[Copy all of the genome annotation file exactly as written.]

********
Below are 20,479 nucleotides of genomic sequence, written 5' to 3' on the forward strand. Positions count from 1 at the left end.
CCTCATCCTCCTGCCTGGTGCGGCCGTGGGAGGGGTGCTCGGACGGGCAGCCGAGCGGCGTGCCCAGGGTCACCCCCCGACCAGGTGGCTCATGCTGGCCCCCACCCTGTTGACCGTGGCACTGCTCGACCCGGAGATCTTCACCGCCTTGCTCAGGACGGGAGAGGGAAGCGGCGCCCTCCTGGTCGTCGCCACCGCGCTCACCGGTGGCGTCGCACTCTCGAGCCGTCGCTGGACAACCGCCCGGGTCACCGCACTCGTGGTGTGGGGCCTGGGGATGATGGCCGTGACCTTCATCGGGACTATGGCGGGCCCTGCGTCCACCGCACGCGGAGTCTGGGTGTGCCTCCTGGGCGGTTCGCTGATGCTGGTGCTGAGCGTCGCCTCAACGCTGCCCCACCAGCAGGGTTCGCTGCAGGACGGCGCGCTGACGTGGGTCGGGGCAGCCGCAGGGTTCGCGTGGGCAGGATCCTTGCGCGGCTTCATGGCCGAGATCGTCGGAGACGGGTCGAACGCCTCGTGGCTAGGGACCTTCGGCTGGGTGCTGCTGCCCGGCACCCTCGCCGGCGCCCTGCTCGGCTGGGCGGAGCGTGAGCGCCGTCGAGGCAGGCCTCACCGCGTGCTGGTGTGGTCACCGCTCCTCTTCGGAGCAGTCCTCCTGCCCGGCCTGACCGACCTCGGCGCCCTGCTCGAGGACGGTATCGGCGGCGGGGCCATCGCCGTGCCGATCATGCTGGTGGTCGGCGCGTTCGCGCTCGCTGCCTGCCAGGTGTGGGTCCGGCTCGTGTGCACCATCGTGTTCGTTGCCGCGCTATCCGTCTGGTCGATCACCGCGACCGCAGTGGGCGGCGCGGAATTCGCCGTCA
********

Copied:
Below are 20,479 nucleotides of genomic sequence, written 5' to 3' on the forward strand. Positions count from 1 at the left end.
CCTCATCCTCCTGCCTGGTGCGGCCGTGGGAGGGGTGCTCGGACGGGCAGCCGAGCGGCGTGCCCAGGGTCACCCCCCGACCAGGTGGCTCATGCTGGCCCCCACCCTGTTGACCGTGGCACTGCTCGACCCGGAGATCTTCACCGCCTTGCTCAGGACGGGAGAGGGAAGCGGCGCCCTCCTGGTCGTCGCCACCGCGCTCACCGGTGGCGTCGCACTCTCGAGCCGTCGCTGGACAACCGCCCGGGTCACCGCACTCGTGGTGTGGGGCCTGGGGATGATGGCCGTGACCTTCATCGGGACTATGGCGGGCCCTGCGTCCACCGCACGCGGAGTCTGGGTGTGCCTCCTGGGCGGTTCGCTGATGCTGGTGCTGAGCGTCGCCTCAACGCTGCCCCACCAGCAGGGTTCGCTGCAGGACGGCGCGCTGACGTGGGTCGGGGCAGCCGCAGGGTTCGCGTGGGCAGGATCCTTGCGCGGCTTCATGGCCGAGATCGTCGGAGACGGGTCGAACGCCTCGTGGCTAGGGACCTTCGGCTGGGTGCTGCTGCCCGGCACCCTCGCCGGCGCCCTGCTCGGCTGGGCGGAGCGTGAGCGCCGTCGAGGCAGGCCTCACCGCGTGCTGGTGTGGTCACCGCTCCTCTTCGGAGCAGTCCTCCTGCCCGGCCTGACCGACCTCGGCGCCCTGCTCGAGGACGGTATCGGCGGCGGGGCCATCGCCGTGCCGATCATGCTGGTGGTCGGCGCGTTCGCGCTCGCTGCCTGCCAGGTGTGGGTCCGGCTCGTGTGCACCATCGTGTTCGTTGCCGCGCTATCCGTCTGGTCGATCACCGCGACCGCAGTGGGCGGCGCGGAATTCGCCGTCA